The Kid Who Would Be King (Joe Cornish, 2019) 3 out of 4 stars.
A silly, if thoroughly enjoyable riff on the myth of King Arthur, The Kid Who Would Be King follows 12-year-old Alexander Elliott as he discovers a sword in a stone that might just be the legendary Excalibur, then finds himself in the middle of a battle for the fate of the Earth. Initially frightened (he is only 12, after all), young Alex eventually rises to the challenge of his destiny, gathering around him a team of would-be knights to fight by his side. Joined by the sorcerer Merlin, Alex and his companions struggle against demons internal and external, striving to be the best they can be, but threatened by their own worst natures. Full of many fine messages on the nature of virtue and kindness, the film offers lessons to make any parent proud, and should entertain the kids, as well.
Though Alex (Louis Ashbourne Serkis, son of Andy) has a loving mother at home, he misses his absent father, who long ago vanished under mysterious circumstances. A brave, if small, boy, Alex throws himself on larger school bullies who attack his best friend Bedders (Dean Chaumoo), subsequently finding himself a target of their interest, as well. Since their names are Lance (Tom Taylor) and Kaye (Rhianna Dorris), we suspect (if we know our King Arthur) the bullies might play a larger role in the story … and we would be correct. When the drawn sword re-awakens Arthur’s long-dormant half-sister, the sorceress Morgana (Rebecca Ferguson, The Greatest Showman), strange creatures start to pursue Alex, who must quickly gather allies. Fortunately, Merlin (Angus Imrie) shows up, though since he grows younger with the passage of time, he looks like a ragged teenager, and no one initially takes him seriously. A few demonstrations of magic later, including a transformation into his older self (Patrick Stewart, Logan), and all doubts are dispelled. Now our young friends just need a plan before the world comes to an end.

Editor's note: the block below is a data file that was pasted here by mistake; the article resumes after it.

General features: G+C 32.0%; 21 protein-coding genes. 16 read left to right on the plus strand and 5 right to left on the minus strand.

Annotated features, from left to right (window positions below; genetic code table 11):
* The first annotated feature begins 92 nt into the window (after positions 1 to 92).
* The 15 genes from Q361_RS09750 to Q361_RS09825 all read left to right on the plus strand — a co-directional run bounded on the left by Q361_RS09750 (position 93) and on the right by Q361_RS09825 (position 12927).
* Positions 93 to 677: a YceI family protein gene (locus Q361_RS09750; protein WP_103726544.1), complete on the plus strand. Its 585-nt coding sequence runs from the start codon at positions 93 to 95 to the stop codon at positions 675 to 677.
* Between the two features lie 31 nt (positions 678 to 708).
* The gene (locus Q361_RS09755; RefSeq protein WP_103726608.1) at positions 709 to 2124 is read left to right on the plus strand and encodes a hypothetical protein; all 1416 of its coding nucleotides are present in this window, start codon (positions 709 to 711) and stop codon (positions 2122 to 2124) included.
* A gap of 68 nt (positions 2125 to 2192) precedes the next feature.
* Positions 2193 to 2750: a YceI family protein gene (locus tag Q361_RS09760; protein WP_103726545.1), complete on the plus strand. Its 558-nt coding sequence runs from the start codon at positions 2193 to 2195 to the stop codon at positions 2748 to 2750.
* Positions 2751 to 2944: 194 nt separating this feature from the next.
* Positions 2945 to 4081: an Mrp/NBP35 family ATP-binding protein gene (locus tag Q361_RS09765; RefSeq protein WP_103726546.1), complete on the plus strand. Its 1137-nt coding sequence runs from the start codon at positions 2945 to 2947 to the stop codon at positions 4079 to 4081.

Director Joe Cornish (Attack the Block) keeps things moving along snappily, with nary a dull moment. The script presents a planet in peril beyond that posed by Morgana. We humans no longer care for anyone but ourselves, and this selfishness threatens to destroy us. One could argue with what follows – that we need a leader who is the “one true king” to remind us of what counts – but the central message that we are better when we think altruistically should hardly be controversial. Furthermore, the movie offers surprises that subvert the notion of blood lineage as a mark of greatness that (somewhat) make up for both the belief in a benevolent monarchy and the unfortunate sexist tinge to the setup of an evil woman as the force that will destroy us all (though Ferguson has loads of fun with the role). Add a touch of racial and gender diversity to the rest of the cast, and there is much to recommend here. Join Alex and friends in their quest, then, and let Merlin be your guide.